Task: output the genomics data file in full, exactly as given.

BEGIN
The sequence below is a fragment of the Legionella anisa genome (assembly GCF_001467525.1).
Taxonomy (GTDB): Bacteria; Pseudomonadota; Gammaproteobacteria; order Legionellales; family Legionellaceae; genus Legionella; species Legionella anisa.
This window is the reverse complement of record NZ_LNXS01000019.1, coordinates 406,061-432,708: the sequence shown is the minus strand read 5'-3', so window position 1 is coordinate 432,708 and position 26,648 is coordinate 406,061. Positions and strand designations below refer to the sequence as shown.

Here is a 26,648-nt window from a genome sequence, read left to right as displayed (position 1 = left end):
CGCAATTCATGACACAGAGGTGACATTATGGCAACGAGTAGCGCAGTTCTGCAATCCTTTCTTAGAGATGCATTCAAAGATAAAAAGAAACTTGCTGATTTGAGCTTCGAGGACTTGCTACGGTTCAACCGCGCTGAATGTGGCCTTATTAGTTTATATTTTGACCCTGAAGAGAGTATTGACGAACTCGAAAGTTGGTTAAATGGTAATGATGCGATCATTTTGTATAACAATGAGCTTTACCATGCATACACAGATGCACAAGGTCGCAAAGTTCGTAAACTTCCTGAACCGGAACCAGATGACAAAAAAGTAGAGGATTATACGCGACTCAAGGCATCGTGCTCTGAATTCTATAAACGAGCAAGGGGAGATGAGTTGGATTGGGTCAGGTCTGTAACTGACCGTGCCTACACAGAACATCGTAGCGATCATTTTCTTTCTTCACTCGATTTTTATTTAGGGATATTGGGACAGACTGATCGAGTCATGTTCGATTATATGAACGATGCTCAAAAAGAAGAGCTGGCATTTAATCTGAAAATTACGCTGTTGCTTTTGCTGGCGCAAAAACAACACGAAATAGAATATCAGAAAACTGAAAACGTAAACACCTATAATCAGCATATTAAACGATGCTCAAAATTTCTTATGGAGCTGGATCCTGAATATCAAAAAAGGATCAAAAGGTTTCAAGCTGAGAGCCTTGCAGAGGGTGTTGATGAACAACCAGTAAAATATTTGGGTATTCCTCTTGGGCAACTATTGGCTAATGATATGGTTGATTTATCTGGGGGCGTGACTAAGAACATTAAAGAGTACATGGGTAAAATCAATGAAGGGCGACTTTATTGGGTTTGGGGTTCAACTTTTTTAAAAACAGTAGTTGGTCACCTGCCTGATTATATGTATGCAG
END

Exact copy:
The sequence below is a fragment of the Legionella anisa genome (assembly GCF_001467525.1).
Taxonomy (GTDB): Bacteria; Pseudomonadota; Gammaproteobacteria; order Legionellales; family Legionellaceae; genus Legionella; species Legionella anisa.
This window is the reverse complement of record NZ_LNXS01000019.1, coordinates 406,061-432,708: the sequence shown is the minus strand read 5'-3', so window position 1 is coordinate 432,708 and position 26,648 is coordinate 406,061. Positions and strand designations below refer to the sequence as shown.

Here is a 26,648-nt window from a genome sequence, read left to right as displayed (position 1 = left end):
CGCAATTCATGACACAGAGGTGACATTATGGCAACGAGTAGCGCAGTTCTGCAATCCTTTCTTAGAGATGCATTCAAAGATAAAAAGAAACTTGCTGATTTGAGCTTCGAGGACTTGCTACGGTTCAACCGCGCTGAATGTGGCCTTATTAGTTTATATTTTGACCCTGAAGAGAGTATTGACGAACTCGAAAGTTGGTTAAATGGTAATGATGCGATCATTTTGTATAACAATGAGCTTTACCATGCATACACAGATGCACAAGGTCGCAAAGTTCGTAAACTTCCTGAACCGGAACCAGATGACAAAAAAGTAGAGGATTATACGCGACTCAAGGCATCGTGCTCTGAATTCTATAAACGAGCAAGGGGAGATGAGTTGGATTGGGTCAGGTCTGTAACTGACCGTGCCTACACAGAACATCGTAGCGATCATTTTCTTTCTTCACTCGATTTTTATTTAGGGATATTGGGACAGACTGATCGAGTCATGTTCGATTATATGAACGATGCTCAAAAAGAAGAGCTGGCATTTAATCTGAAAATTACGCTGTTGCTTTTGCTGGCGCAAAAACAACACGAAATAGAATATCAGAAAACTGAAAACGTAAACACCTATAATCAGCATATTAAACGATGCTCAAAATTTCTTATGGAGCTGGATCCTGAATATCAAAAAAGGATCAAAAGGTTTCAAGCTGAGAGCCTTGCAGAGGGTGTTGATGAACAACCAGTAAAATATTTGGGTATTCCTCTTGGGCAACTATTGGCTAATGATATGGTTGATTTATCTGGGGGCGTGACTAAGAACATTAAAGAGTACATGGGTAAAATCAATGAAGGGCGACTTTATTGGGTTTGGGGTTCAACTTTTTTAAAAACAGTAGTTGGTCACCTGCCTGATTATATGTATGCAG